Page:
It is submitted that the logic of the Court here is analogous to arguing; ‘when you see an elephant you don’t need to determine whether it has a tail and tusks.’
However, an elephant is a thing and cannot easily be mistaken for anything else. A deprivation decision is an explanation and we all know that there can be many explanations of any particular event.
In that respect, the problem with the practical application of this approach is bias. Decisions about property dispositions by the elderly can be a complex matrix of family dynamics. It is local authority decision makers in means testing departments who are predisposed to see elephants where none exist, precisely because their job is to see elephants. Hence, they start with the question, “does this look like care fees avoidance?” The right starting point for a decision maker is “what does the evidence suggest motivated this?”
For this reason, the statutory guidance rightly states: “…deprivation should not be automatically assumed, there may be valid reasons why someone no longer has an asset and a local authority should ensure it fully explores this first.”
This requirement for a full investigation is often more honoured in the breach than the observance, precisely because the decision maker thinks that they see an elephant and because financial incentives militate against such an investigation. A proper investigation of what the decision maker sees as an elephant can only cost the local authority time and money and deprive it of a resource.
Amending the statutory guidance
It is admirable that the statutory guidance is now so clear about the intention of the deprivation regime. Amendments should be made to more clearly give this effect.
Paragraph 11 of the statutory guidance should be rewritten, clarifying that to make a deprivation finding, the council must be able to justify a finding that the adult disposed of the resource to avoid paying for residential care.
In making that finding it must be satisfied on the material obtained further to an effective and proportionate investigation that the adult:
- Expected to need care for which the resource would be taken into account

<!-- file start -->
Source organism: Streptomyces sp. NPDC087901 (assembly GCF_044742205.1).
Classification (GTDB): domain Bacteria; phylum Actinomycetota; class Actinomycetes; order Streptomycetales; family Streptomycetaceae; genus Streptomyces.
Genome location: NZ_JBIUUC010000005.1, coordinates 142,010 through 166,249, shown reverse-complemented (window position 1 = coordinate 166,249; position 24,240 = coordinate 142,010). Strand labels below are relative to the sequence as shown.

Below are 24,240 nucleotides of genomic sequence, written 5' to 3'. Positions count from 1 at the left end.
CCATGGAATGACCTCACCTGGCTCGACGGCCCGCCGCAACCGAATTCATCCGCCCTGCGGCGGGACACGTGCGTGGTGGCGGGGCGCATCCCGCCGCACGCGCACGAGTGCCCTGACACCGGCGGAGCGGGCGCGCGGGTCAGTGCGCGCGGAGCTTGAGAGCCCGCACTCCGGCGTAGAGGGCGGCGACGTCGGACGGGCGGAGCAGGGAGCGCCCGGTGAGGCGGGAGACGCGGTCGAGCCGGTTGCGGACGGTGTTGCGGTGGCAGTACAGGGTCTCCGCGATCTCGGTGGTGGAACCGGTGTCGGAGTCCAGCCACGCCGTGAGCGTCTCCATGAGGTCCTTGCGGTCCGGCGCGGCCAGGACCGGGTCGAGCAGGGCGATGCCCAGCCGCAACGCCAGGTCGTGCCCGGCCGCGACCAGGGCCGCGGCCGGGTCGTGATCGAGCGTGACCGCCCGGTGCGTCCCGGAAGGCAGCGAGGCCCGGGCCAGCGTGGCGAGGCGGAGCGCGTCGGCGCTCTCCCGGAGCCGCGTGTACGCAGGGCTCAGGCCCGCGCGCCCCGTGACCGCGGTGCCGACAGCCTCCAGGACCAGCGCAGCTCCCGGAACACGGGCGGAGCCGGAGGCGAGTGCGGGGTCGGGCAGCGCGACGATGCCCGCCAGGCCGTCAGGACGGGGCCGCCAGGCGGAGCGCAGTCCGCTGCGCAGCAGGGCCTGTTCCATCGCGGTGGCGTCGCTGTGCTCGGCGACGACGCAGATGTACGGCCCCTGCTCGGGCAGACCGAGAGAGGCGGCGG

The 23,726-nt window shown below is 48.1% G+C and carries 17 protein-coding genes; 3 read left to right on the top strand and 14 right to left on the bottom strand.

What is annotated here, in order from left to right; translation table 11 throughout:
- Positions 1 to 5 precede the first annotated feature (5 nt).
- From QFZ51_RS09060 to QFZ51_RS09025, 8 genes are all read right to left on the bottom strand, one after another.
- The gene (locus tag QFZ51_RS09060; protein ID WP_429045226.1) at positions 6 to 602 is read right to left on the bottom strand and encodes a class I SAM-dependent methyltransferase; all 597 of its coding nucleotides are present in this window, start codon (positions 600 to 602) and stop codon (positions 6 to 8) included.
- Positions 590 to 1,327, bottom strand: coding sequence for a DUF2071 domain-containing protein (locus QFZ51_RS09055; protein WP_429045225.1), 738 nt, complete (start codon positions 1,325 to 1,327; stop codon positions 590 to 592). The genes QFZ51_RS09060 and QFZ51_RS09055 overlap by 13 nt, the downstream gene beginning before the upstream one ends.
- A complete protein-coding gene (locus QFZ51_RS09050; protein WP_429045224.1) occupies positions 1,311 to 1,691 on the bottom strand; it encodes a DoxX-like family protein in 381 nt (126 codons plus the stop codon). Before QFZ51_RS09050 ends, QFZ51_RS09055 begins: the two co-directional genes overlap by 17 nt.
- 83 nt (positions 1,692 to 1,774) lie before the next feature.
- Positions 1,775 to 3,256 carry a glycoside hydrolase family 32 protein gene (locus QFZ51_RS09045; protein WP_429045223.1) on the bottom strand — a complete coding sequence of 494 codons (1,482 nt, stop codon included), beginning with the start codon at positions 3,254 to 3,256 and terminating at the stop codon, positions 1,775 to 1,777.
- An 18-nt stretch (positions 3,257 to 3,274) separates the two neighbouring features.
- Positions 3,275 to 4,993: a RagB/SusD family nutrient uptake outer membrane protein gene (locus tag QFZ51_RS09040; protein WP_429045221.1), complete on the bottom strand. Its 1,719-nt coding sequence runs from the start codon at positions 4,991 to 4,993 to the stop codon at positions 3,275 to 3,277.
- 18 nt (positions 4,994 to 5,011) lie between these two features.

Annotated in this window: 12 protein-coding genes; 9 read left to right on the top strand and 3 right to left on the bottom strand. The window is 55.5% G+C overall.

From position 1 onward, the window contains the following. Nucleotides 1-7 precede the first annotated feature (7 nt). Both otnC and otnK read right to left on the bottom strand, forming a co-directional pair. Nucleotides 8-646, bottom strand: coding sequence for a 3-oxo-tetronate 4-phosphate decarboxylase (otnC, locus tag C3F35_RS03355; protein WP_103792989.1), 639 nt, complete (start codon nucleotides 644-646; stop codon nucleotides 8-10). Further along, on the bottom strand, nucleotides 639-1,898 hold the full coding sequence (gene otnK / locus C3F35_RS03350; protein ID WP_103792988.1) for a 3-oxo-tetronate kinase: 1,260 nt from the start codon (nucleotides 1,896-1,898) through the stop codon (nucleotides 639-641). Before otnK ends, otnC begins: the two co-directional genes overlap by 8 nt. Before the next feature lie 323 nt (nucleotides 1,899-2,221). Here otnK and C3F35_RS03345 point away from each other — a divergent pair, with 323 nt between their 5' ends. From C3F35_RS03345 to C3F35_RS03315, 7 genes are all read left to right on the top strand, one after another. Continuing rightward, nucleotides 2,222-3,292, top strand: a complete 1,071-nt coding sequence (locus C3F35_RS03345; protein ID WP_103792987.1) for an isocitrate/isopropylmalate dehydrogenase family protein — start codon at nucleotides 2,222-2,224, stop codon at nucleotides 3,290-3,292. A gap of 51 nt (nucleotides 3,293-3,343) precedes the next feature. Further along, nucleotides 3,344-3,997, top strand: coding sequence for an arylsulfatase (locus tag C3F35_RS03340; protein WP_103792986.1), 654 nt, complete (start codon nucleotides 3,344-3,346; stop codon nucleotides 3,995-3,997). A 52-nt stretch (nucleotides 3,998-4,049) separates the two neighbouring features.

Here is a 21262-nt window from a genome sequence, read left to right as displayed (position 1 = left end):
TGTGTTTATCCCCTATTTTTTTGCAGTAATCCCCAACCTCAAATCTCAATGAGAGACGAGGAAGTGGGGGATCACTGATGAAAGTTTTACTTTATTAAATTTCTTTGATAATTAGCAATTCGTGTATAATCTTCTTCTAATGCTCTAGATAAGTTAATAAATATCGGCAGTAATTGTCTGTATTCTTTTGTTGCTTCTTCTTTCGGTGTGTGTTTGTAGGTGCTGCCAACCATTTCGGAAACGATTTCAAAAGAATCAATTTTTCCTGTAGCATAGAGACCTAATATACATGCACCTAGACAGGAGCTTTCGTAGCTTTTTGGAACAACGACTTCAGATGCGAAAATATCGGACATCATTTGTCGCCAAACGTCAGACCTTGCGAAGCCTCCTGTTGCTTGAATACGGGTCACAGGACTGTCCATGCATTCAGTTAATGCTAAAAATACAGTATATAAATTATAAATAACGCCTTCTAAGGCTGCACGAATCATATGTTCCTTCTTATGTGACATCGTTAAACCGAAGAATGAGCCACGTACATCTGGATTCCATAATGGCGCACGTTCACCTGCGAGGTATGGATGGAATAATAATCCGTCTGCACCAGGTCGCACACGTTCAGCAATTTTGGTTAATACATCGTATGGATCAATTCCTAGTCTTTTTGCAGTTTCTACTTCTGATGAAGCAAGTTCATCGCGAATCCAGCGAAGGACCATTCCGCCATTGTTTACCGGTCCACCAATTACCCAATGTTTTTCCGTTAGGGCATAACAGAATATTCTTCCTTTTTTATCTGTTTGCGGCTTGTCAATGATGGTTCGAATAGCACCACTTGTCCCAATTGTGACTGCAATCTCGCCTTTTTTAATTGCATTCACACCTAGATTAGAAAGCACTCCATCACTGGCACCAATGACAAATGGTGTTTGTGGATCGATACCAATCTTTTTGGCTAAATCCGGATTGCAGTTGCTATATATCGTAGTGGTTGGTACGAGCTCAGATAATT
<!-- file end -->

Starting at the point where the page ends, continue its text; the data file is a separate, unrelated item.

- Expected to have to use the resource to pay for it.
In the interests of fair process, the guidance should make it clear that the adult should not in any circumstances be found to have an expectation of needing care if they did not have any health conditions that were likely to require the relevant care. This sets a back stop preventing a local authority querying long past transactions for which little or no direct evidence is now available and as a result of which the adult would be prejudiced in defending their position. This is especially important since from experience it appears that local authorities give very little weight to verbal testimony.
In my substantial experience of advising clients on this subject, no other area of public service provides so little protection and redress for vulnerable people against a decision with such significant financial consequences. It remains questionable whether local authority practice is this area is compliant with Article 6 ECHR which reads materially:
“In the determination of his civil rights and obligations ….everyone is entitled to a fair and public hearing within a reasonable time by an independent and impartial tribunal established by law.”
Those who make up the system of decision making and redress, including those who write the guidance, need to do far better to ensure that the public can have reasonable confidence that these decisions are properly made.
 See Part 1: Trusts of Land and Appointment of Trustees Act 1996
 Care and Support (Charging and Assessment of Resources)Regulations 2014
 (2000) Scot CS 227
 Paragraph 29
 Beeson v Dorset (2001) EWHC Admin 986
 The reference here to "the" capital limit appears to refer to the numerical capital limit, in England currently £23,250
 IPSOS Morri: Public perceptions of austerity, social care and personal data 26 October 2017. Can be viewed at: https://www.ipsos.com/ipsos-mori/en-uk/public-perceptions-austerity-social-care-and-personal-data
 Annex E paragraph 5